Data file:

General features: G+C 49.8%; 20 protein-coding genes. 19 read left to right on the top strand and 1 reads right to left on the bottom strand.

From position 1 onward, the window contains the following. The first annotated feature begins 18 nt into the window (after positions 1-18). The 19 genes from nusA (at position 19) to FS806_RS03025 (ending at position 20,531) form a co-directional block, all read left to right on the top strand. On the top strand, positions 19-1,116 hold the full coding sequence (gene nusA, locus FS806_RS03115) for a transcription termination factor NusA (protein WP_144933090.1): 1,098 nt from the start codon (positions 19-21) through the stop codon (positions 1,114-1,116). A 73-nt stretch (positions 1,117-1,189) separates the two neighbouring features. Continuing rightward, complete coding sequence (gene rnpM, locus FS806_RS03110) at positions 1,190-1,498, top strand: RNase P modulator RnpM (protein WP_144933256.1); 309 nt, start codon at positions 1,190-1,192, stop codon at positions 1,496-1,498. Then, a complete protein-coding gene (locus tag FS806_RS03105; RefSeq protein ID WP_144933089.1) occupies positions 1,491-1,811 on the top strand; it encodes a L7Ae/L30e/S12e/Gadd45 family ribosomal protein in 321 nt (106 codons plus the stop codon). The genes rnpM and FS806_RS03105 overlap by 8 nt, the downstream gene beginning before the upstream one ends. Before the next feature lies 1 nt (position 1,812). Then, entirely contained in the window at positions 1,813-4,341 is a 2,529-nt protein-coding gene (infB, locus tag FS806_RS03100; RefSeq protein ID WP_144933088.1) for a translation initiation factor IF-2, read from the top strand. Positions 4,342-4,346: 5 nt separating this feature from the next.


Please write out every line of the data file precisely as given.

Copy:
General features: G+C 49.8%; 20 protein-coding genes. 19 read left to right on the top strand and 1 reads right to left on the bottom strand.

From position 1 onward, the window contains the following. The first annotated feature begins 18 nt into the window (after positions 1-18). The 19 genes from nusA (at position 19) to FS806_RS03025 (ending at position 20,531) form a co-directional block, all read left to right on the top strand. On the top strand, positions 19-1,116 hold the full coding sequence (gene nusA, locus FS806_RS03115) for a transcription termination factor NusA (protein WP_144933090.1): 1,098 nt from the start codon (positions 19-21) through the stop codon (positions 1,114-1,116). A 73-nt stretch (positions 1,117-1,189) separates the two neighbouring features. Continuing rightward, complete coding sequence (gene rnpM, locus FS806_RS03110) at positions 1,190-1,498, top strand: RNase P modulator RnpM (protein WP_144933256.1); 309 nt, start codon at positions 1,190-1,192, stop codon at positions 1,496-1,498. Then, a complete protein-coding gene (locus tag FS806_RS03105; RefSeq protein ID WP_144933089.1) occupies positions 1,491-1,811 on the top strand; it encodes a L7Ae/L30e/S12e/Gadd45 family ribosomal protein in 321 nt (106 codons plus the stop codon). The genes rnpM and FS806_RS03105 overlap by 8 nt, the downstream gene beginning before the upstream one ends. Before the next feature lies 1 nt (position 1,812). Then, entirely contained in the window at positions 1,813-4,341 is a 2,529-nt protein-coding gene (infB, locus tag FS806_RS03100; RefSeq protein ID WP_144933088.1) for a translation initiation factor IF-2, read from the top strand. Positions 4,342-4,346: 5 nt separating this feature from the next.